At one time, he seemingly had it all: A political career to boast of, a name everyone - or at least most Democrats - respected, a wife that loved him for 32 long years, and four children to show for it.
But, oh, how easy it is to fall; one faulty move and the king is in check. It is this position John Edwards now finds himself.
Born in Seneca, South Carolina, Edwards was the first person in his family to attend college. While he was based in Raleigh, North Carolina, he became one of the country's most successful and wealthy personal injury attorneys, winning a slew of huge damage awards against corporations and hospitals on behalf of individuals. That was before he entered politics. In 1998, he was elected to the Senate, defeating and upsetting incumbent Republican Senator Lauch Faircloth.
In 2004, Democratic presidential nominee Senator John Kerry chose the first-term senator to be his running mate against President George W. Bush in 2004. Eventually they would eventually lose.
Then, when he decided he was ready to run the country, to lead her on his own, he began an affair with one of his 2008 presidential campaign staffers. Slowly, one by one, his marriage would unravel (but his wife was already terminally ill with breast cancer; she would die in December 2010), news would break he fathered an illegitimate child - he would publicly lie about this, forcing his former aid Andrew Young to claim paternity -- and Friday, he would find himself, consequently, in a wealth of trouble.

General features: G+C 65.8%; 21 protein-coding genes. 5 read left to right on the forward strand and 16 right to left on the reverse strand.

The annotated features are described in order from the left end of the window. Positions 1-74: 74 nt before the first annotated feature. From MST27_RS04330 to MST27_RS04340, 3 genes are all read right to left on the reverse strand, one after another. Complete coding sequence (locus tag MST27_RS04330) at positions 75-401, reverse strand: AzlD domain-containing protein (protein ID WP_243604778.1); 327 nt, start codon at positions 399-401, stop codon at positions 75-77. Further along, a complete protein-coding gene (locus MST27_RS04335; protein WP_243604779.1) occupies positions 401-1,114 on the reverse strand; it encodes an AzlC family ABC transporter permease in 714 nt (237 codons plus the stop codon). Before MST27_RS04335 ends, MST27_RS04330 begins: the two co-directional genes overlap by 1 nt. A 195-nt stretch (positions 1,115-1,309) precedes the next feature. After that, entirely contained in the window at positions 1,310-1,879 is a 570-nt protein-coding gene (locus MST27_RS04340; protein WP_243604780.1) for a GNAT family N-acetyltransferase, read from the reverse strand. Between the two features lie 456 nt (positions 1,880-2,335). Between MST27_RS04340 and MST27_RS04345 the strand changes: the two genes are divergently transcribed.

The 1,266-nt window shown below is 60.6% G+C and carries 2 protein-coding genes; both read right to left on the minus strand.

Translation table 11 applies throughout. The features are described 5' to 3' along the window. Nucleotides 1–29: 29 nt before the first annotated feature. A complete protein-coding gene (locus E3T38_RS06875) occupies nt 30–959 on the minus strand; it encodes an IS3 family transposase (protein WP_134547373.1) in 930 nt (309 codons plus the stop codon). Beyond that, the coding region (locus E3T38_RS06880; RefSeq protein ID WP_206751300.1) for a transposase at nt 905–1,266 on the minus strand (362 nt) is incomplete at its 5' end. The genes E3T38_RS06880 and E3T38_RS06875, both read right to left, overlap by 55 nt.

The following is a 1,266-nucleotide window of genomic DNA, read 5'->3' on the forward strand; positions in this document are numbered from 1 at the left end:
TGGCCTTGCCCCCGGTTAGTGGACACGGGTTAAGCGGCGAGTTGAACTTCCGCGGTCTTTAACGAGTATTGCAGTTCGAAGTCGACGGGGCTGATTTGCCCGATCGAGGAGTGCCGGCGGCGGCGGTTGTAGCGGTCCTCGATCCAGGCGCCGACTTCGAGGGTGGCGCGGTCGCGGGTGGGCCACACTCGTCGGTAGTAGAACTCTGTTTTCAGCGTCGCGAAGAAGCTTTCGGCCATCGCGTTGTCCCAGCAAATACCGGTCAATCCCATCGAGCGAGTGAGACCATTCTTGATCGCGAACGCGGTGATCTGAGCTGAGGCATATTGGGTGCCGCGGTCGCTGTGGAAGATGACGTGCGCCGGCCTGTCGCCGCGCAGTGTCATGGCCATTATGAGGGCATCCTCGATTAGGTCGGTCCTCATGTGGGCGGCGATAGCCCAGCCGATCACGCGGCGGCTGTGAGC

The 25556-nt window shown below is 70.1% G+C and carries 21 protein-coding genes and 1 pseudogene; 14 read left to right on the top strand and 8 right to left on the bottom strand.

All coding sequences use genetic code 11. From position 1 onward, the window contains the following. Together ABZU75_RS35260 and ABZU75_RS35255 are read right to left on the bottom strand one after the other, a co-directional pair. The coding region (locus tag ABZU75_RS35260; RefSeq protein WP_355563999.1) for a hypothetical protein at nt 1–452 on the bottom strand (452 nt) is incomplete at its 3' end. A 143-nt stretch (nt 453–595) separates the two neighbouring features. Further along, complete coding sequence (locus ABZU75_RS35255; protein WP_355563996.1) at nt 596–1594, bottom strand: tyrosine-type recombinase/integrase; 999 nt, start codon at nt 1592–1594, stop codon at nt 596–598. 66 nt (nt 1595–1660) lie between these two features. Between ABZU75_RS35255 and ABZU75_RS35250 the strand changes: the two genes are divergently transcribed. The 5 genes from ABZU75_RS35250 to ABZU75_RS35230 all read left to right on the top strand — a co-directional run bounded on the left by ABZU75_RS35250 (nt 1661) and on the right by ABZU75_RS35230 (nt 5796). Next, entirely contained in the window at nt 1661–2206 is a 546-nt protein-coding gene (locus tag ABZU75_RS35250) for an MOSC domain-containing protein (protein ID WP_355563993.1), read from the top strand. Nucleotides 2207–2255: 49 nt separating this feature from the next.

On Friday, former Sen. John Edwards was indicted by a Federal grand jury in Raleigh, N.C. for allegedly illegally accepting $1 million in 2008 presidential campaign funds to hide the extra-marital affair and keeping his campaign alive.
The six-count indictment comes at the end of a two-year investigation. Prosecutors have also issued a warrant for his arrest. If convicted, he faces up to five years in prison and a $250,000 fine on the conspiracy charge. Illegal campaign contribution violations carry a similar fine.
He is alleged to have received more than the federal campaign contribution limits and the attempted to cover it up by having his Presidential Committee create and file false reports with the Federal Election Committee.
Stepping up to a makeshift podium outside a Federal Courthouse in Raleigh, N.C., after formally being charged, and where he pleaded not guilty to all of the above, he said, There's no question that I've done wrong and I take full responsibility for having done wrong and I will regret hard for the rest of my life the pain I've done to others, but I did not break the law and never, ever though I could break the law. Thank you very much.
He took no questions, simply walking away from reporters with his eldest daughter, Cate, by his side.